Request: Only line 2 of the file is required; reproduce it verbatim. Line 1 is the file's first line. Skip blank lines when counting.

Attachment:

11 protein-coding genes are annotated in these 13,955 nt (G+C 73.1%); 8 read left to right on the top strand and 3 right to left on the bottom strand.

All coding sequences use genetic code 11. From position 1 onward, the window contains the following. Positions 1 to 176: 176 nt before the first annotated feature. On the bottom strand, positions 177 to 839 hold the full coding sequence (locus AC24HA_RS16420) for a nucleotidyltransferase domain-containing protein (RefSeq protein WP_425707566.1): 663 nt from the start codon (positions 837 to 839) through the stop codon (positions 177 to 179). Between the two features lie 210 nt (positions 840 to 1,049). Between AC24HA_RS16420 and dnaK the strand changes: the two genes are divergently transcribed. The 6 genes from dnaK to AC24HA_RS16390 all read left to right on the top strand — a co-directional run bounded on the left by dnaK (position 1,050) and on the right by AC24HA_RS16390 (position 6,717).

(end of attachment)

All coding sequences use genetic code 11. From position 1 onward, the window contains the following. Positions 1 to 176: 176 nt before the first annotated feature. On the bottom strand, positions 177 to 839 hold the full coding sequence (locus AC24HA_RS16420) for a nucleotidyltransferase domain-containing protein (RefSeq protein WP_425707566.1): 663 nt from the start codon (positions 837 to 839) through the stop codon (positions 177 to 179). Between the two features lie 210 nt (positions 840 to 1,049). Between AC24HA_RS16420 and dnaK the strand changes: the two genes are divergently transcribed. The 6 genes from dnaK to AC24HA_RS16390 all read left to right on the top strand — a co-directional run bounded on the left by dnaK (position 1,050) and on the right by AC24HA_RS16390 (position 6,717).